Yung suk kim

Yung Suk Kim is a Korean-American biblical scholar and author. Kim is Associate Professor of New Testament and Early Christianity at the Samuel DeWitt Proctor School of Theology, Virginia Union University in Richmond since 2005. He studied in Korean and American schools. Kim holds the following degrees: a PhD degree in the area of New Testament Studies from Vanderbilt University (2005), an M.Div from McCormick Theological Seminary (1999), and a B.A from Kyungpook National University (1985). Kim is editor of a new online peer-reviewed journal, Journal of Bible and Human Transformation in which intersections of the Bible and human transformation are explored.[1]


Kim was born and raised in Korea. In his first career, Kim worked as a businessman in Seoul, Panama (Rep. of Panama), and Miami (USA). Kim left his job and studied theology because he felt that he could contribute to the life of the world differently, as Kim says in his web page: "Traveling many Latin American countries during my business career, I learned a great deal about cultural diversity and the need of human solidarity. With a new vocation of theological education, I now ask: What does it mean to live in this world in relation to each other (i.e., meaning of the Other -- which resonates Emmanuel Levinas' "the face of the other," Paul Ricoeur's inter-subjective narrative identity, or Jacques Derrida's "relationless relation"), and How can we do theology in our thoughts and deeds, while moving pointedly away from individualism? How can we read biblical stories with each other when we differ?" [2]

Biblical Interpretation

Kim reads the Bible as a document of faith that illuminates aspects of transformation for people and the world. The way he reads the Bible is called "critical contextual interpretation" in which history, literature, and transformation are explored seamlessly. With this kind of emphasis on human transformation, Kim interprets spirituality quite differently, as he says: "True spirituality begins when we feel the same fate with others and act out by giving what we have. God wants a fair balance between the rich and the poor. God wants the light and life for all because God is the God of all. That is how I read the Bible." [3] His published books show this trend of interpretation focused on human transformation: Christ's Body in Corinth (2008), A Theological Introduction to Paul's Letters (2011), and Biblical Interpretation: Theory, Process, and Criteria (2012). In addition, Journal of Bible and Human Transformation, envisioned and edited by Kim, is a concrete expression of a new direction of biblical studies.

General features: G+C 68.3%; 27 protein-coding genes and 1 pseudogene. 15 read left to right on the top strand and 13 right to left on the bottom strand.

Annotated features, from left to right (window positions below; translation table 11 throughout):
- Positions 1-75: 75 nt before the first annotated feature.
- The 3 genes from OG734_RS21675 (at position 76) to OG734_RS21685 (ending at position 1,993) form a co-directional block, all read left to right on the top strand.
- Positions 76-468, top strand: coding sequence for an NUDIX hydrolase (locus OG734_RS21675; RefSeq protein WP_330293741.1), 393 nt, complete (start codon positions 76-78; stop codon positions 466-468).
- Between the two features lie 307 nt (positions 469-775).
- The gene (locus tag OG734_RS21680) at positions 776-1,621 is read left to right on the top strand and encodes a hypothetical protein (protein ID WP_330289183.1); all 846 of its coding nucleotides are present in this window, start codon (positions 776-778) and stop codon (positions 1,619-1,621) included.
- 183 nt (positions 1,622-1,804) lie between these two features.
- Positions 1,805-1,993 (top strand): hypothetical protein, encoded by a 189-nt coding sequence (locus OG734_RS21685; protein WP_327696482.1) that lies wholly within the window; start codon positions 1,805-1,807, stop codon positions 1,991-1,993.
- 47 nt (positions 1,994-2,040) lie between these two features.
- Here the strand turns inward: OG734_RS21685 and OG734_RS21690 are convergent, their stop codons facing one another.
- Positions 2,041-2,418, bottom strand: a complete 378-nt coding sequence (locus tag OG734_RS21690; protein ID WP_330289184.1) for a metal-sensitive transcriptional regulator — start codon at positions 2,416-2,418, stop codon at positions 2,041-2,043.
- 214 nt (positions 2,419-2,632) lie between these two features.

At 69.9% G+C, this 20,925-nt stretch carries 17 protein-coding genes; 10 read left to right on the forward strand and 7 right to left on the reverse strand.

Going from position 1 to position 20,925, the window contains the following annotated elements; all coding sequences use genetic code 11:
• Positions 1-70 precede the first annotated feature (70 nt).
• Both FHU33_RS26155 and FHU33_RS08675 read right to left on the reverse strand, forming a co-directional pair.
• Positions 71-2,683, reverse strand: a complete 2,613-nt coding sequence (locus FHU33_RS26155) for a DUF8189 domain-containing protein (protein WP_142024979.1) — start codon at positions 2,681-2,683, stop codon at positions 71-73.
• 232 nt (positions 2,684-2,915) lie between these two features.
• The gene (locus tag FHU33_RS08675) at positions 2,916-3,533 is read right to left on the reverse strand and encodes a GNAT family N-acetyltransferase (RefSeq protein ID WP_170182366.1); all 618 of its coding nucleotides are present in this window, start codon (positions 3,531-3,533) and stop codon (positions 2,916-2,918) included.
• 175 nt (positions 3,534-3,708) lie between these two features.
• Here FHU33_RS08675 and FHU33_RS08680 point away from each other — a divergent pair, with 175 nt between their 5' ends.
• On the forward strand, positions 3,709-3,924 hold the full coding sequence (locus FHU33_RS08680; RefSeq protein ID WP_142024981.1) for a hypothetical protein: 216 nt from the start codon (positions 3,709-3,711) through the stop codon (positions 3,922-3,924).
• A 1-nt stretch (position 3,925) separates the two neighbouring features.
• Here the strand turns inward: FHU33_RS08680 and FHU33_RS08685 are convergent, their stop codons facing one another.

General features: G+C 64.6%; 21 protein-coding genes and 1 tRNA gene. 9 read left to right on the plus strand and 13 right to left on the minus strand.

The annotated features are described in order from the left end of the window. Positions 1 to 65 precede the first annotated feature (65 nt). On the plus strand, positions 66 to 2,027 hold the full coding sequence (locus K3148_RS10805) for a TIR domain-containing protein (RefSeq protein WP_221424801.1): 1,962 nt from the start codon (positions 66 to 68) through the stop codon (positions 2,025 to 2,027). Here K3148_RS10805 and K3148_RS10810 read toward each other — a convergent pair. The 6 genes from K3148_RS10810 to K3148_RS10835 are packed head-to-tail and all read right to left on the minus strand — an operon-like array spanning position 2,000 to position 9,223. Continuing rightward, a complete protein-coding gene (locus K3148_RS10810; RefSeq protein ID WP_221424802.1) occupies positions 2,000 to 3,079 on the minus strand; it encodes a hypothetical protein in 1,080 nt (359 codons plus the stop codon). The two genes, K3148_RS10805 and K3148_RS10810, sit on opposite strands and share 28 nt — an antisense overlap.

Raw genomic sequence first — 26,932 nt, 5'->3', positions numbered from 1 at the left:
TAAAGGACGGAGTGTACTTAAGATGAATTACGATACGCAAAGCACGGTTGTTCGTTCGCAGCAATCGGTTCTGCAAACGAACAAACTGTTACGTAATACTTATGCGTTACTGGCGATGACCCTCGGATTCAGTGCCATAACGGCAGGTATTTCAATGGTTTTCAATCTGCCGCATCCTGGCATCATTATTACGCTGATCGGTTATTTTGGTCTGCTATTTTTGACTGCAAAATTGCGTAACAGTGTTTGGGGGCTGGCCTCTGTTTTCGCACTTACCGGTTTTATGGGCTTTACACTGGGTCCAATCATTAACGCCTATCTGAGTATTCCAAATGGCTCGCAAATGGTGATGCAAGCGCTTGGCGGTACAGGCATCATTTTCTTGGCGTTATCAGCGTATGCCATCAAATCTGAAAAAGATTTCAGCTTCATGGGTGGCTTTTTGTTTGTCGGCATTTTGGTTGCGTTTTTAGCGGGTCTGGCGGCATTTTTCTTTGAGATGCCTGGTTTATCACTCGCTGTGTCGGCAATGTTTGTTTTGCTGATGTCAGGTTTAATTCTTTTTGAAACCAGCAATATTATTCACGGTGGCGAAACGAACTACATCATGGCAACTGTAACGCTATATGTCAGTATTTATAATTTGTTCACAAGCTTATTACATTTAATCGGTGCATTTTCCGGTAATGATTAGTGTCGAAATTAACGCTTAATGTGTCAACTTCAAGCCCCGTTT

Selected works

  • A Theological Introduction to Paul's Letters: Exploring a Threefold Theology of Paul. Eugene, Oregon: Cascade Books, 2011.
  • Christ’s Body in Corinth: The Politics of a Metaphor (Paul in Critical Contexts), MN: Fortress, 2008.
  • Lex Talionis in Exodus 21:22-25: Its Origin and Context (Journal of Hebrew Scriptures).[4]
  • Biblical Interpretation: Theory, Process, and Criteria. Eugene, Oregon: Pickwick Pub., 2013.
  • A Transformative Reading of the Bible: Explorations of Holistic Human Transformation. Eugene, Oregon: Cascade Books, 2013.
  • Truth, Testimony, and Transformation: A New Reading of the "I Am" Sayings of Jesus in the Fourth Gospel. Eugene, Oregon: Cascade Books, 2013.
  • A New Translation of the Tao Te Ching. CreateSpace (independent publishing), 2012.

Edited books

  • Reading Ahn Byung-Mu's Minjung Theology in the Twenty-first Century" (Eugene, OR: Pickwick Publications, 2013)
  • 1 and 2 Corinthians (Texts @ Contexts series, Minneapolis, MN: Fortress Press, 2013)


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